The passage of the holy Gospel which speaks about the pool of Siloe, brethren, addresses us in particular, because we are freed from all listlessness of sin through the grace of Baptism. Just as that paralytic man whom the Lord cured was weak in all his members so that he could accomplish no good act, so before the coming of our Lord the entire human race was weakened interiorly in soul by the paralysis of sin. Before the coming of the Savior, the human race was so feeble that it could not nothing that was connected with faith and mercy or even justice. But just as that paralytic who was overwhelmed with weakness was lifted up at the word of the heavenly physician, so the entire human race which was sick interiorly in the soul, almost even to the point of death, was recalled to its former state of health at the coming of our Lord and Savior. 
This tradition, this interpretation, however, is not the only meaning which we can find in the passage. It is an important one with theological significance which we should not deny. However, this does not mean we cannot recognize the lessons of the paralytic man himself, to look to him as an example for how we should patiently endure the trials which come before us. This is especially important for us now, as people demonstrate their impatience and their sloth because of their unwillingness to work for and support the common good when it is inconvenient.
Certainly, there are many ways the common good is being destroyed today. Behind each of them we can find the various deadly sins at work, promoting apparent private goods at the expense of others. Thus, avarice suggests we should ignore the dignity of life, saying we are justified in sacrificing others for our own petty gain. Likewise, hatred has many willing to sacrifice their own wellbeing if they can also harm and destroy those they deem as their enemies. But it is clear, sloth, the rejection of true, honest spiritual work, is a key problem before us today. We find it in those who promote various forms of soul-destroying work. They are impatient with spiritual work, even as they are impatient with ventures which look for the common good over their own immediate desires.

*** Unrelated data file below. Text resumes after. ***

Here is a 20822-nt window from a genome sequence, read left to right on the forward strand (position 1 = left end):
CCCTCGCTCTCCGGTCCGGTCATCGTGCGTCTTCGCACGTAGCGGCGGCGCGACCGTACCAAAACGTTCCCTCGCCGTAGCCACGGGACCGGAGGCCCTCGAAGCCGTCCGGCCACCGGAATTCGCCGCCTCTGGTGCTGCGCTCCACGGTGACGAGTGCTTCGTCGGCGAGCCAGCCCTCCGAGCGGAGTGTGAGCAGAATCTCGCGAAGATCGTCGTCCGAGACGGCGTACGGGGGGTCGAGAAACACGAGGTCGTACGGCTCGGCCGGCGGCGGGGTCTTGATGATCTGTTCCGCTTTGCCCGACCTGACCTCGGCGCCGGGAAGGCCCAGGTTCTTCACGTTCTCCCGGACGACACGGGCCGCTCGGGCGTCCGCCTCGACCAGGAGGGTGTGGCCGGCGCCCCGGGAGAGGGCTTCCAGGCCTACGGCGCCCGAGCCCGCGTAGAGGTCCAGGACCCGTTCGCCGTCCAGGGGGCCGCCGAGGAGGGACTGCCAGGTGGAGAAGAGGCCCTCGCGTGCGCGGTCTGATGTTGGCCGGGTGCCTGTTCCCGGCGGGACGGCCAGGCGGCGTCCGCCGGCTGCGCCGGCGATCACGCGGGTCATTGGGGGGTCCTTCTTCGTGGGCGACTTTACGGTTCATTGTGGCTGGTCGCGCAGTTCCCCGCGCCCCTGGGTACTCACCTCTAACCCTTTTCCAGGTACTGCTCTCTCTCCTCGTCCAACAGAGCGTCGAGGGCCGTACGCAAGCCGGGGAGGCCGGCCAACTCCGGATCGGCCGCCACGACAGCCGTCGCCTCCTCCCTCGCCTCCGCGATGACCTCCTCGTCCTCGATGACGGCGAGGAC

We must have patience. We must be like the paralytic man and work out our own salvation, following the dictates of the Gospel, the dictates of love. We will love God by loving and caring for our neighbor as ourselves. “’Take up your bed’ — being yourself borne, bear your neighbor; ‘and walk,’ that you may come to the goal.” Anything which gets in the way of loving our neighbor is not the work of Christ, not the work of a Christian, and must be rejected. But those who follow through with such spiritual work, joining in with the eternal work of God, will find true happiness as they experience the true Sabbath rest in God.
 St. Augustine, Tractates on the Gospel of St John in NPNF1(7):115 [Tractate 17].
 St. Augustine, Tractates on the Gospel of St John, 115.
 St. John Chrysostom, “Homilies on the Gospel of St John” in NPNF1(14): 126 [Homily 36].
 St. Caesarius of Arles, “Sermon 171: On the Pool of Siloe” in St. Caesarius of Arles: Sermons 81-186. Trans. Mary Magdeleine Mueller, OSF (Washington, DC: CUA Press, 1963), 422.
 St. Augustine, Tractates on the Gospel of St John, 115.